Welcome to Satellite Manual’s documentation!


If you are starting your journey playing with Amateur Radio Satellites then please keep in mind that you would need an Amateur Radio license to proceed. The good news is that it is easy to obtain your own license. Contact your local Radio Amateur club for more information or contact the radio league for your country:


Radio League

South Africa

South Africa Radio League

Great Britain

Radio Society of Great Britain


American Radio Relay League


The concept of a satellite is not new to anyone, but unless you work for a space agency or a huge company the idea of being able to interact and make use of satellites in space is unbelievable to most. The truth is that due to amateur radio clubs and organizations around the world there are hundreds of satellites that we can play with. Anything from a small cubesat all the way to a large geosynchronous satellite.

While access to amateur radio satellites have been around for many years many hams are still unsure on how to get on the air and use these satellites. I’m still very much a newbie when it comes to amateur radio but I have a stong interest in playing with these satellites. This manual is a compilation of my own notes and information in the hope that it might be helpfull for other hams to get on the air with satellites. This manual is still very much a work in progress and will be updated over time, but the idea is to focus more on the practical side of setting up your own station rather than going to deep into the theory. If you find any errors then please feel free to let me know.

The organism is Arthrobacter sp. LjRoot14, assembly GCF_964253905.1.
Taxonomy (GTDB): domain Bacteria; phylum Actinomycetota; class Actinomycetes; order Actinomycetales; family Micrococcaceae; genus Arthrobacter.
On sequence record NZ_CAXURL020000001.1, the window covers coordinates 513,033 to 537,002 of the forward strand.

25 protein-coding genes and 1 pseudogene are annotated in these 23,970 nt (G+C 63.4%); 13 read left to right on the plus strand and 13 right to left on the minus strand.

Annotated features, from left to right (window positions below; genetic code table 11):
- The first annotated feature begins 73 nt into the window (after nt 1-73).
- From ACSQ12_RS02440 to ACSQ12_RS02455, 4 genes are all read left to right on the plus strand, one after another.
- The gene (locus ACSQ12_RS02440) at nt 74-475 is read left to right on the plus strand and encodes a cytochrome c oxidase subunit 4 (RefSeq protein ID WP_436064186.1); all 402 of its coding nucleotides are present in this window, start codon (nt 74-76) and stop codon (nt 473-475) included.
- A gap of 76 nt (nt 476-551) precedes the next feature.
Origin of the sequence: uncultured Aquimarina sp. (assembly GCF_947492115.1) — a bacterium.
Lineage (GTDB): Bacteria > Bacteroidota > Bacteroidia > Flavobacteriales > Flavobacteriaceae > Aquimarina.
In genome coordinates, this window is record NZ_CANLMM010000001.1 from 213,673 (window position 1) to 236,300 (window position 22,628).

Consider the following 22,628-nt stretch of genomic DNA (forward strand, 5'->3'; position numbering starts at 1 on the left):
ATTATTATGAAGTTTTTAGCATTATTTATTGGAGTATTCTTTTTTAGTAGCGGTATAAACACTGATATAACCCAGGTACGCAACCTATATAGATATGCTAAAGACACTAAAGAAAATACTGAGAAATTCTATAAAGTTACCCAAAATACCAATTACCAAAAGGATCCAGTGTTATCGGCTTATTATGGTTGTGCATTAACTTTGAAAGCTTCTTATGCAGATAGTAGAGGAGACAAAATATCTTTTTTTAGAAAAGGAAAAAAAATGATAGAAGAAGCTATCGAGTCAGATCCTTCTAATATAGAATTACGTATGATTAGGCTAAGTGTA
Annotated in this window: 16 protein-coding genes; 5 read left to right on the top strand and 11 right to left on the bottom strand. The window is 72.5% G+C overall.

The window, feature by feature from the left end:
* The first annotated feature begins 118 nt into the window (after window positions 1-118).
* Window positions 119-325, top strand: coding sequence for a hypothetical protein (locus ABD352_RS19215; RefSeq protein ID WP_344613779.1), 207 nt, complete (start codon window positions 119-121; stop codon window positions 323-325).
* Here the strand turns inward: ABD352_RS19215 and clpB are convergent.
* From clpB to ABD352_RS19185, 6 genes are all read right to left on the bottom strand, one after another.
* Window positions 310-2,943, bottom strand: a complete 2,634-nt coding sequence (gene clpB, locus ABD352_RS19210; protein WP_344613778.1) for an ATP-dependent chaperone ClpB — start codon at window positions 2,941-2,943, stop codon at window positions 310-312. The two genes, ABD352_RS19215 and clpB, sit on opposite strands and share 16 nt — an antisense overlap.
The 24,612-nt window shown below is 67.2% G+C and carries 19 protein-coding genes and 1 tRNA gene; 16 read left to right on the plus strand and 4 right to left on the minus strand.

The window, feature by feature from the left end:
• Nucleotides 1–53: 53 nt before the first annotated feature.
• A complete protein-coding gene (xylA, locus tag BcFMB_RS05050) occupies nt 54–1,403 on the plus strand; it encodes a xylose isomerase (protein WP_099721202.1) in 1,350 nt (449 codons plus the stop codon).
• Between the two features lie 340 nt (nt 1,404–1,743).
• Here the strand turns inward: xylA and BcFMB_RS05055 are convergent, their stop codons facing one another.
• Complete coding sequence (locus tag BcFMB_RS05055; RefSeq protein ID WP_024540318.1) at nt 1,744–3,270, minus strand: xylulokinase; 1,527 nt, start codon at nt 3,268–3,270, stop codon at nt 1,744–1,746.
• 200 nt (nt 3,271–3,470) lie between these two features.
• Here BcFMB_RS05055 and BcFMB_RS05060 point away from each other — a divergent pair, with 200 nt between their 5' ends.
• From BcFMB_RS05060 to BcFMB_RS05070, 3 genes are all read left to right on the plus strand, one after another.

73 Tom - ZR6TG


Did you know, The first amateur radio satellite was launched in 1961. It only had a simple morse code beacon that transmitted “Hi” for three weeks before it re-entered and burnt up in the atmosphere. You can find more information about it here






Satellite Telemetry Tutorial


ISS Information + SSTV/Satellite Telemetry Decoding, Misc Errors, typos


Initial Layout - Basic Eshail and Leo Info

Indices and tables